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Rules of Court, Rules 31 to 56 cases

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These are some of the required cases to be read in relation to the Rules of Court.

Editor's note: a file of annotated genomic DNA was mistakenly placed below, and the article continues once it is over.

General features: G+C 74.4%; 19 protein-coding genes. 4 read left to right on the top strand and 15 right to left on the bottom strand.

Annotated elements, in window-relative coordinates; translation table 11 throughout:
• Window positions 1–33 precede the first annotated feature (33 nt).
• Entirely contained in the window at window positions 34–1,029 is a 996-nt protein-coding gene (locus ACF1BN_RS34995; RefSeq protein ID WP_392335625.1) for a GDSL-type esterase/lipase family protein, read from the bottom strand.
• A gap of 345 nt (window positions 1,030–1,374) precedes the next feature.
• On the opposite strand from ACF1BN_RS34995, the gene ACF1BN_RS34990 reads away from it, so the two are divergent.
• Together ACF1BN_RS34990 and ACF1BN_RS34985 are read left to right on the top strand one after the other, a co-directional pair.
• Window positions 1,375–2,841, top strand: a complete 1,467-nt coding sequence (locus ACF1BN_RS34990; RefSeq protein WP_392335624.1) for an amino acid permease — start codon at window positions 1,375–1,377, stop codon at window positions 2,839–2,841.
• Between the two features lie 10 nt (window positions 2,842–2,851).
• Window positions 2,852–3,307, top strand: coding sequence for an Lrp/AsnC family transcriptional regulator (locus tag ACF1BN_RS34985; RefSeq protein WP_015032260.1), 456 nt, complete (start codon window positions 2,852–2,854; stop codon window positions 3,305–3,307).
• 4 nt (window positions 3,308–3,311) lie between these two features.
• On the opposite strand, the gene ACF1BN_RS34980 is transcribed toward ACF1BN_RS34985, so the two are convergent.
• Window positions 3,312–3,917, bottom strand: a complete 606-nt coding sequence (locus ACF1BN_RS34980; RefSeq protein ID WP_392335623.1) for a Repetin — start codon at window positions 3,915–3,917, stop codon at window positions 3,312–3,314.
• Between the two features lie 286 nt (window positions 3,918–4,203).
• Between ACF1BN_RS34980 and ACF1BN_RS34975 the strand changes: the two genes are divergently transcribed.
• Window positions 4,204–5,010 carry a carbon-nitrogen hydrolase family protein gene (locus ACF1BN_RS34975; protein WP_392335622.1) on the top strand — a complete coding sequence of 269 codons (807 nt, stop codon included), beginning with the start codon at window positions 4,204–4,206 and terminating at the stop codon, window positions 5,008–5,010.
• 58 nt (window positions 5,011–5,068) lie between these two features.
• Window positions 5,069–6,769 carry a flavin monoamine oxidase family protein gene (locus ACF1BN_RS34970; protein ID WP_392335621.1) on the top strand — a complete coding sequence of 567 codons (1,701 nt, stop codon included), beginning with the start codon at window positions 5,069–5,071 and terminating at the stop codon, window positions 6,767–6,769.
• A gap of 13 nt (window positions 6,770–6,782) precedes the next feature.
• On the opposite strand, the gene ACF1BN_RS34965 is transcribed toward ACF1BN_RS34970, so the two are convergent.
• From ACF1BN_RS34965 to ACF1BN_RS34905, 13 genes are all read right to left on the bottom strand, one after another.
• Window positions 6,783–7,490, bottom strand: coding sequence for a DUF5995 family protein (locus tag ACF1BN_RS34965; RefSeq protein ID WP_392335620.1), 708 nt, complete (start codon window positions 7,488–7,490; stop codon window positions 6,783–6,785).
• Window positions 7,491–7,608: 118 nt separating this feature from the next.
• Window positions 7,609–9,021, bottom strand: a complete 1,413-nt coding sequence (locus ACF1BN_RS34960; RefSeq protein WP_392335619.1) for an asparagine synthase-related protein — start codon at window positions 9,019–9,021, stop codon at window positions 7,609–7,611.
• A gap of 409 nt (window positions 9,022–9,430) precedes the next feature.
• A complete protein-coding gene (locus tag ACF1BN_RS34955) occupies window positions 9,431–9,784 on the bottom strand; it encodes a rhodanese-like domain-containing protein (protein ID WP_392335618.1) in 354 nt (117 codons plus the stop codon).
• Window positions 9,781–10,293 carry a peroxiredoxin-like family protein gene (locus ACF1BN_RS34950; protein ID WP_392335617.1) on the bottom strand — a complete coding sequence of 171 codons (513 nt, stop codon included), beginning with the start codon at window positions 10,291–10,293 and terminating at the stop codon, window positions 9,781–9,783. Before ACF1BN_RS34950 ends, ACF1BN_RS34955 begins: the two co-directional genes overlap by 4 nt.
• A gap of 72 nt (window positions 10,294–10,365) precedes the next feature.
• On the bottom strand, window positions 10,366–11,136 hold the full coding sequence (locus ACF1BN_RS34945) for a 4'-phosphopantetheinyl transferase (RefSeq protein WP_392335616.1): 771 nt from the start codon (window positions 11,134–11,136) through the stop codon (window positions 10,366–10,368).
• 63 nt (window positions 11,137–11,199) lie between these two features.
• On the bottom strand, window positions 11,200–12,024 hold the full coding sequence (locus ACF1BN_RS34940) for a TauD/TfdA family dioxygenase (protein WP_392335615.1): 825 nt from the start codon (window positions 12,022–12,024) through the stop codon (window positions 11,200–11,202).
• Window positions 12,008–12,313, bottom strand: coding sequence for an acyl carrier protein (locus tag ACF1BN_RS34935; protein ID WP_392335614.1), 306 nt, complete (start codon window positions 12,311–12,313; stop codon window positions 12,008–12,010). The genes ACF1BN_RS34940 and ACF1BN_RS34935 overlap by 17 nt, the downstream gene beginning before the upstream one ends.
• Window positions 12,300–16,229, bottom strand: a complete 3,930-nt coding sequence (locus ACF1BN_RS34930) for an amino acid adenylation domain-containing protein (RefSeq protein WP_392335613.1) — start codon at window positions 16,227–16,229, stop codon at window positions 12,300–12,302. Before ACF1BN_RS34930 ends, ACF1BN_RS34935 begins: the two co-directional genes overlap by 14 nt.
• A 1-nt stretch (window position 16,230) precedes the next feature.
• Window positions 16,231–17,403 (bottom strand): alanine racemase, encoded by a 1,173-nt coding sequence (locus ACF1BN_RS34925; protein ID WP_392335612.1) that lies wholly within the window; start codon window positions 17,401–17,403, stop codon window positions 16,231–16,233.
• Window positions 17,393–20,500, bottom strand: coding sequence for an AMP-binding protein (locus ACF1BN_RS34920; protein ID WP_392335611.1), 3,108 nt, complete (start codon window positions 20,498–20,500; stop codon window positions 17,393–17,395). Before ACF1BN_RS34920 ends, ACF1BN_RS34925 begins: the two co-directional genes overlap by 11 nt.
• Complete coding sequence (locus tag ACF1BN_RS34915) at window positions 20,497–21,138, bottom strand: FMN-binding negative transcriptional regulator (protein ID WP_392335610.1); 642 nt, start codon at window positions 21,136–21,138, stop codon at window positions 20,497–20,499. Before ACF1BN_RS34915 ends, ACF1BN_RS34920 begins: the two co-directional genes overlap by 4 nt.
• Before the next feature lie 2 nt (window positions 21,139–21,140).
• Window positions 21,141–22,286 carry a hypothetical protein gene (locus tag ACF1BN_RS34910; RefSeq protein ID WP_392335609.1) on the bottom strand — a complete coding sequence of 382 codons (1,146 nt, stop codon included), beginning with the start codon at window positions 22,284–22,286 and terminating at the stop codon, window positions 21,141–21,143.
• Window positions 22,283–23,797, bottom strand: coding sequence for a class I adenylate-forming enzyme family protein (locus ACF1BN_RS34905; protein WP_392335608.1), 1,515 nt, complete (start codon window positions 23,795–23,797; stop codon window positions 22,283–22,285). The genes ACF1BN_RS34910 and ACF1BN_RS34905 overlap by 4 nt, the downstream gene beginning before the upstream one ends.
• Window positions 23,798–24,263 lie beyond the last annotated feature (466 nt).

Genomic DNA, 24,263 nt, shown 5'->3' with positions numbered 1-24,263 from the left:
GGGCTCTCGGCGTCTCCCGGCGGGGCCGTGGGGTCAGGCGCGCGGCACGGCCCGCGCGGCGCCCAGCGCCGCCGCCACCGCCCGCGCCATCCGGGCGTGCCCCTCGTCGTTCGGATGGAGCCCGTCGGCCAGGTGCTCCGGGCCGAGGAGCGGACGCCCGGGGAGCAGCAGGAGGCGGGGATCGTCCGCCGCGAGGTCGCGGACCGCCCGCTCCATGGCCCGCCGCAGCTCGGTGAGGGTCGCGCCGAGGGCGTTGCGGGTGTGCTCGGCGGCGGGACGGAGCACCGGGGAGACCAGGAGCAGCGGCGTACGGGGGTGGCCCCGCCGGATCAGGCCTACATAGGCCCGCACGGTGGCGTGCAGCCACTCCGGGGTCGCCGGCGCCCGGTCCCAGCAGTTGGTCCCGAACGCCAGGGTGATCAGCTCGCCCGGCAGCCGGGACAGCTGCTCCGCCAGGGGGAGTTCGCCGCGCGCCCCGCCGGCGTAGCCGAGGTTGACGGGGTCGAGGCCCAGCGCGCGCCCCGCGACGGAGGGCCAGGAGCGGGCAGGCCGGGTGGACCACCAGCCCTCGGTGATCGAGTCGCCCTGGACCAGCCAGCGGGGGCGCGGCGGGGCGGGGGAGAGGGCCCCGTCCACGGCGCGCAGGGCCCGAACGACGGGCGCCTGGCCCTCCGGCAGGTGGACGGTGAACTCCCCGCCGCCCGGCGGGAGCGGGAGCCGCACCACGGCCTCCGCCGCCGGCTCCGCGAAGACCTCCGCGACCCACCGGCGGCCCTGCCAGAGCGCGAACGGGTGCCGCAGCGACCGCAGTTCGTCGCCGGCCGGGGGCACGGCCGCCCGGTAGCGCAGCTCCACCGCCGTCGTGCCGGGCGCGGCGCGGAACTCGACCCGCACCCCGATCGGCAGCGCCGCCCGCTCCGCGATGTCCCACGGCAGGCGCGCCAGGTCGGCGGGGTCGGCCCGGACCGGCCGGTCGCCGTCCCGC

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  TRIAL Trial by Commissioner or Ex Parte Hearing Before Clerk of Court Lim Tanhu v. Ramolete ISSUE: May ex-parte hearing before a clerk of court be motu proprio ordered by the Judge upon default of the defendant or some of the defendants? RULING: No. Parties must agree in writing NOTE: But trial by Commissioner may be made upon consent of parties or upon the discretion of the court Continental Bank v. Tiangco FACTS: The CFI of Manila rendered a decision, ordering Income and Acceptance Corporation, Star Life Insurance Corporation and Primitive E. Domingo to pay solidarily Lo the Continental Bank the sum of P46,300.81, with twelve percent interest per annum until the principal has been fully paid, plus attorney's fees of three thousand pesos and the costs. That judgment was rendered on the basis of the evidence which was presented before the deputy clerk of court who was commissioned. Lo received the same after the defendants were declared in default for nonappearance at the pre-trial. As no appeal was interposed from the said judgment, it became final and executory. It was not satisfied. ISSUE: Whether or not a judgment rendered by the Clerk of Court acting as Commissioner is valid. RULING: Yes. The defendants or private respondents did not question in the lower court its delegation to the deputy clerk of court of the duty to receive plaintiff's evidence. There is no showing that they were prejudiced by such a procedure, that the commissioner committed any mistake or abuse of discretion, or that the proceedings were vitiated by collusion and collateral fraud. It is too late at this hour for them to question the reception of plantiff's evidence by the deputy clerk of court acting as commissioner. NHA v. CA FACTS: At the pre-trial, the PHHC presented its evidence, all documentary exhibits (A, B, C, D, & E). Defendant MENDIOLA likewise marked his evidence (Exhibits 1-5 ). Thereafter, upon agreement of the parties, the Trial Court appointed a commissioner to receive the evidence for the defendant. ISSUE: Whether or not the lack of written consent to be referred to trial by Commissioner invalidates the judgment. RULING: Rule 33 provides: SECTION 1. Reference by consent. —  By written consent of both parties, filed with the clerk, the court may order any or all of the issues in a case to be referred to a commissioner to be agreed upon by the parties or to be appointed by the court. As used in these rules the word 'commissioner' includes a referee, an auditor and an examiner. Although admittedly there was no written consent by both parties, that issue was raised only in the Court of Appeals. It was not even set up in the motion for reconsideration of the Trial Court's decision filed by PHHC. Besides, the alleged lack of written consent does not invalidate the proceedings. NOTE: It is true that lack of written consent invalidates the findings done on a trial by Commissioner; however, such issue may not be raised for the first time on appeal. Gochangco v. CFI of Negros Occidental ISSUE: Whether or not the ex-parte reception of evidence before the Clerk of Court is null and void. RULING: No. That declaration (declaration that reception of evidence by Clerk of Court is null and void) does not reflect long observed and established judicial practice with respect to default cases. It is not quite consistent, too, with the several explicitly authorized instances under the Rules where the function of receiving evidence and even of making recommendatory findings of facts on the basis thereof may be delegated to commissioners, inclusive of the Clerk of Court. These instances are set out in Rule 33, treating of presentation of evidence before commissioners, etc., in particular situations, such as (1) when the trial of an issue of fact requires the examination of a long account, or (2) when the taking of an account is necessary for the information of the court, or (3) when issues of fact arise otherwise than upon the pleadings or while carrying a judgment or order into effect. DEMURRER TO EVIDENCE Definition Heirs of Emilio Santioque v. Heirs of Emilio Calma Demurrer to evidence authorizes a judgment on the merits of the case without the defendant having to submit evidence on his part as he would ordinarily have to do, if it is shown by plaintiff’s evidence that the latter is not entitled to the relief sought. In the present case, petitioners failed to prove the material allegations in their complaint that Emilio Santioque applied for and was granted Patent No. 18577 and that OCT No. 1112 was issued on the basis thereof. Petitioners rely on the tax documents to substantiate their claim over the subject property. However, it is axiomatic that tax receipts and tax declarations of ownership for taxation purposes do not constitute sufficient proof of ownership. They must be supported by other effective proofs. Radiowealth Finance Co. v. Del Rosario When a demurrer to evidence granted by a trial court is reversed on appeal, the reviewing court cannot remand the case for further proceedings. Rather, it should render  judgment on the basis of the evidence proffered by the plaintiff. Inasmuch as defendants in the present case admitted the due execution of the Promissory Note both in their Answer and during the pretrial, the appellate court should have rendered judgment on the bases of that Note and on the other pieces of evidence adduced during the trial.  In the case at bar, the trial court, acting on respondents’ demurrer to evidence, dismissed the Complaint on the ground that the plaintiff had adduced mere hearsay evidence. However, on appeal, the appellate court reversed the trial court because the genuineness and the due execution of the disputed pieces of evidence had in fact been admitted by defendants. Applying Rule 33, Section 1 of the 1997 Rules of Court, the CA should have rendered judgment on the basis of the evidence submitted by the petitioner. While the appellate court correctly ruled that “the documentary evidence submitted by the [petitioner] should have been allowed and appreciated xxx,” and that “the petit ioner presented quite a number of documentary exhibits xxx enumer ated in the appealed order,”  we agree with petitioner that the CA had sufficient evidence on record to decide the collection suit. A remand is not only frowned upon by the Rules, it is also logically unnecessary on the basis of the facts on record. Siayngco v. Castibolo Rule 35 provides: SECTION 1. Effect of judgment on demurrer to evidence. —  After the plaintiff has completed the presentation of his evidence, the defendant without waiving his right to offer evidence in the event the motion is not granted, may move for a dismissal or the ground that upon the facts and the law the plaintiff has shown no right to relief. However, if the motion is granted and the order of dismissal is reversed on appeal, the movant loses his right to present evidence in his behalf. In the cited case, applying the rule on demurrer to evidence as thus restated, this Court held that the trial court after denying the motion to dismiss for insufficiency of plaintiff's evidence or demurrer to the evidence, should permit the defendant to present his own evidence and give him his day in court, regardless of whether or not the defendant has made a reservation of his right to present his evidence in the event of denial of his motion or demurrer. Nepomuceno v. COMELEC ISSUE: Whether or not there is grave abuse of discretion on the part of the COMELEC in simply dismissing the motion to dismiss for its failure to state the facts and the law on which its order denying petitioners' demurrer to evidence. RULING:  In Estrada vs. Sto. Domingo, We have ruled that ... Section 12, Article VIII, Constitution and Section 1, Rule 36, Rules of Court, which require express findings of fact in a decision, have no application to the questioned Order. Here involved is not a decision on the merits but a mere order upon a motion to reconsider. The judge could simply dish out a routine capsule form order denied for lack of merit' or 'motion for reconsideration denied.' And yet, that kind of order would serve to immunize the judge against an unlawful neglect of duty charge. ... The challenged order being merely an interlocutory order and not a final judgment or decision, no abuse of discretion was committed by respondent Comelec in its failure to state the facts and the law on which its order denying petitioners' demurrer to evidence is based. Bautista v. Sarmiento ISSUE: Whether or not there is grave abuse of discretion on the part of the Judge in ordering the defendant to present his evidence after the denial of demurrer to evidence, thus, relying on the weakness of the defenses evidence rather than the strength of the plaintiff’s case.   RULING: We find petitioners' aforesaid submission utterly devoid of merit. Such a procedure finds support in the case of Arbriol vs. Homeres wherein we held that —  Now that the Government cannot appeal in criminal cases if the defendant would be placed thereby in double jeopardy (Sec. 2, Rule 118), the dismissal of the case for insufficiency of the evidence after the prosecution has rested terminates the case then and there. But if the motion for dismissal is denied, the court should proceed to hear the evidence for the defense before entering judgment regardless of whether or not the defense had reserved its right to present evidence in the event its motion for dismissal be denied. The reason is that it is the constitutional right of the accused to be heard in his defense before sentence is pronounced on him. Of course if the accused has no evidence to present or expressly waives the right to present it, the court has no alternative but to decide the case upon the evidence presented by the prosecution alone. (Emphasis supplied) David v. Rivera It may be well to point out that certiorari does not lie to review an interlocutory order denying a motion to dismiss, even if it is in the form of a demurrer to evidence filed after the plaintiff had presented his evidence and rested his case. Being interlocutory, an order denying a demurrer to evidence is not appealable. Neither can it be the subject of a petition for certiorari. After such denial, the petitioners should present their evidence and if the decision of the trial judge would be adverse to them, they could raise on appeal the same issues raised in the demurrer. However, it is also settled that the rule admits of an exception, i.e., when the denial of a demurrer is tainted with grave abuse of discretion amounting to lack or excess of jurisdiction. JUDGMENT ON THE PLEADINGS Falcasantos v. How Suy Ching It is already a rule in this jurisdiction that one who prays for  judgment on the pleadings without offering proof as to the truth of his own allegations, and without giving the opposing party an opportunity to introduce evidence, must be understood to admit the truth of all the material and relevant allegations of the opposing party, and to rest his motion for  judgment on those allegations taken together with such of his own as are admitted in the pleadings. (Evangelista vs. De la Rosa) As the parties had submitted the case at bar on the pleadings without introducing any evidence, the plaintiff must be considered as having admitted the material allegation in the answer that he had known of the sale in question long before nine days prior to the filing of the complain. It may be  argued that, under section 1 of Rule 11 of the Rules of Court, if the plaintiff fails to make a reply, as in the case at bar, all the new matters alleged in the answer are deemed controverted; but are of the opinion that said provision is not applicable to cases submitted on the pleadings. The reason is obvious. Where the parties pursue the course of a regular trial, the plaintiff may disprove by competent evidence any new matter alleged in the answer, while the defendant may establish also by competent evidence his own allegation. In other words, the opportunity is mutual for each party to prove or disprove any new fact deemed to be controverted by the failure of the plaintiff to file a reply to an answer. Evangelista v. Dela Rosa While the pleadings involved in the case just cited were the plaintiff's complaint and the answer of the defendant Enrique Carmelo, the reasons therein given in support of the holding that the party who prayed for judgment on the pleadings therein without offering proof as to the truth of his own allegations and without giving the opposing party an opportunity to introduce evidence, must be understood to admit the truth of all the material and relevant allegations of the opposing party and to rest his motion for judgment on those allegations taken together with such of his own as are admitted in the pleadings, are equally applicable to the present case where the movant submitted his motion without offering proof as to the truth of the allegations contained therein, even only in the form of affidavits or depositions, and without giving the opposing party an opportunity to introduce evidence in rebuttal. Marcy’s Inc. v. Verde  While it is true that a motion for judgment on the pleadings is understood to be an admission by the movant of the truth of all the material and relevant allegations of the party, and that he (movant) rest his motion for judgment on those allegations taken together with such of his own as are admitted in the pleadings, the admission refers only to allegations of fact and cannot be made to include conclusions of law. In this case, the statements constituting defendants-appellants' special and affirmative defenses are not just factual declarations, but conclusions of law premised on the assumption that under the stipulation of the contract, the lease provided for a conventional term of indefinite duration terminable only upon the will of the lessees. (The provision that the contract of lease shall be impliedly renewed and be deemed to be on monthly basis is not admitted because it is also a conclusion of law) Rodriguez v. Llorente This is a petition for a writ of certiorari to the Judge of the Court of First Instance of Rizal, the RD, and one Juliana Moreno. The respondents filed a lengthy answer in which they, without specifically denying any of the allegations of the petition, set forth very fully their version of the facts of the case. To this answer the petitioners demurred, but upon hearing, counsel for the petitioners moved for judgment on the pleadings, which is equivalent to a withdrawal of the demurrer. Araneta vs. Perez Irrelevant matters on the pleadings are not deemed admitted even if a motion for judgment on the pleadings is filed. Abubakar Tan v. Tian Ho There are questions of fact that have to be clarified before the court may adjudge the herein defendant liable to the plaintiff for the amount claimed by the latter. There is, therefore, no occasion in this case for rendering a judgment on the pleadings, considering that defendant, in his answer, tenders an issue which cannot be brushed aside without the presentation of evidence. The rule is settled that judgment on the pleadings can only be rendered when the pleading of the party against whom the motion is directed, be he the plaintiff or defendant, does not tender any issue, or admits all the material allegations of the pleading of the movant. Otherwise, judgment on the pleadings cannot be rendered. Taleon v. Sec. of Public Works  Now the Rules of Court authorizes the trial court to render  judgment on the pleadings or a summary judgment, as justice may require, if at the pre-trial it finds that facts exist which would warrant such judgment. All the necessary facts being already before the court a quo, no further trial was required. Its decision rendered at that stage was therefore sanctioned by the Rules. Judgment on the Pleadings vs. Summary Judgment Narra Integrated Corp. v. CA The existence or appearance of ostensible issues in the pleadings, on the one hand, and their sham or fictitious character, on the other, are what distinguish a proper case for summary judgment from one for a judgment on the pleadings. In a proper case for judgment on the pleadings, there is no ostensible issue at all because of the failure of the defending party’s answer to raise an issue. On the other hand, in the case of a summary judgment, issues apparently exist  –  i.e. facts are asserted in the complaint regarding which there is as yet no admission, disavowal or qualification; or specific denials or affirmative defenses are in truth set out in the answer  –  but the issues thus arising from the pleadings are sham, fictitious or not genuine, as shown by affidavits, depositions, or admissions. In other words, a judgment on the pleadings is a  judgment on the facts as pleaded, while a summary judgment is a judgment on the facts as summarily proven by affidavits, depositions, or admissions. As such, even if the answer does tender issues —  and therefore a judgment on the pleadings is not proper —  a summary judgment may still be rendered on the plaintiff's motion if he can show that the issues thus tendered are not genuine, sham, fictitious, contrived, set up in bad faith, or patently unsubstantial. The trial court can determine whether there is a genuine issue on the basis of the pleadings, admissions, documents, affidavits and/or counter-affidavits submitted by the parties to the court. SUMMARY JUDGMENTS Ontimare v. Elep  For summary judgment to be proper, two (2) requisites must concur, to wit: (1) there must be no genuine issue on any material fact, except for the amount of damages; and (2) the moving party must be entitled to a judgment as a matter of law. Roque v. Encarnacion The plaintiff does not deny the fact that she was married to Policarpio Bayore in the year 1930, and that the latter is alive and the marriage still subsisting. May this counterclaim be decided by the summary judgment proceeding? Our answer must be in the negative, first, because an action to annul a marriage is not an action to recover upon a claim or to obtain a declaratory relief, and second, because it is the avowed policy of the State of prohibit annulment of marriages by summary proceedings. An action to recover upon a claim means an action to recover a debt or liquidated demand for money. This is the restricted application of the rule in  jurisdictions where the proceeding has been adopted. Agcanas v. Nagum Rule 34, section 3 categorically provides that summary  judgments may be rendered upon motion and after hearing only if the pleadings, depositions, and admissions on file together with the affidavits, show that, except as to the amount of damages, there is no genuine issue as to any material fact and that the moving party is entitled to a  judgment as a matter of law. It is evident under this rule that a summary judgment can be rendered only where there are no questions of fact in issue or where the material allegations of the pleadings are not disputed. SolidBank v. CA Rule 34, Section 3 of the Rules of Court provides two (2) requisites for summary judgment to be proper: (1) there must be no genuine issue as to any material fact, except for the amount of damages; and (2) the party presenting the motion for summary judgment must be entitled to a judgment as a matter of law. In the case at bar, it cannot be said that the foregoing requisites are present. There is a genuine issue, the resolution of which requires the presentation of evidence, i.e., whether or not Solidbank’s claim is included in the purchase agreement as among the properties and items purchased and assumed by FEBTC from Pacific Bank/Central Bank. While the counsel for FEBTC did say that in principle he is not objecting to the motion for summary judgment and “that they will have no objection if the Court will just require the parties to submit affidavit and counter-affidavits in support to their respective contentions,” this should not be taken out of context for in the same manifestation, said counsel clearly expressed that he does not agree that there are no material issues raised in the pleadings. Manufacturers Hanover Trust Co. v. Guerero  The Bank filed its motion for partial summary judgment pursuant to Section 2, Rule 34 of the old Rules of Court which reads: “Section 2. Summary judgment for defending party. –  A party against whom a claim, counterclaim, or cross-claim is asserted or a declaratory relief is sought may, at any time, move with supporting affidavits for a summary judgment in his favor as to all or any part thereof  .”  A court may grant a summary judgment to settle expeditiously a case if, on motion of either party, there appears from the pleadings, depositions, admissions, and affidavits that no important issues of fact are involved, except the amount of damages. In such event, the moving party is entitled to a  judgment as a matter of law. In a motion for summary judgment, the crucial question is: are the issues raised in the pleadings genuine, sham or fictitious, as shown by affidavits, depositions or admissions accompanying the motion? A genuine issue means an issue of fact which calls for the presentation of evidence as distinguished from an issue which is fictitious or contrived so as not to constitute a genuine issue for trial. A perusal of the parties’ respective pleadings would show that there are genuine issues of fact that necessitate formal trial. Guerrero’s complaint before the RTC contains a statement of the ultimate facts on which he relies for his claim for damages. He is seeking damages for what he asserts as “illegally withheld taxes charged against interests on his checking account with the Bank, a returned check worth US$18,000.00 due to signature verification problems, and unauthorized c onversion of his account.” In its Answer, the Bank set up its defense that the agreed foreign law to govern their contractual relation bars the recovery of damages other than actual. Apparently, facts are asserted in Guerrero’s complaint while specific denials and affirmative defenses are set out in the Bank’s answer.  True, the court can determine whether there are genuine issues in a case based merely on the affidavits or counter-affidavits submitted by the parties to the court. However, as correctly r uled by the Court of Appeals, the Bank’s motion for partial summary judgment as supported by the Walden affidavit does not demonstrate that Guerrero’s claims are sham, fictitious or contrived. On the contrary, the Walden affidavit shows that the facts and material allegations as pleaded by the parties are disputed and there are substantial triable issues necessitating a formal trial. Guevara v. CA A granted partial motion for summary judgment, being merely interlocutory and not a final judgment, does not become final and executory due to failure to appeal said judgment. Thus, said judgment may still be set aside or annulled. Tamo v. Gironella 1.   Respondent judge's summary dismissal of the case without trial on the misconception that there were no factual issues between the contending parties (as against his own statement in the same decision that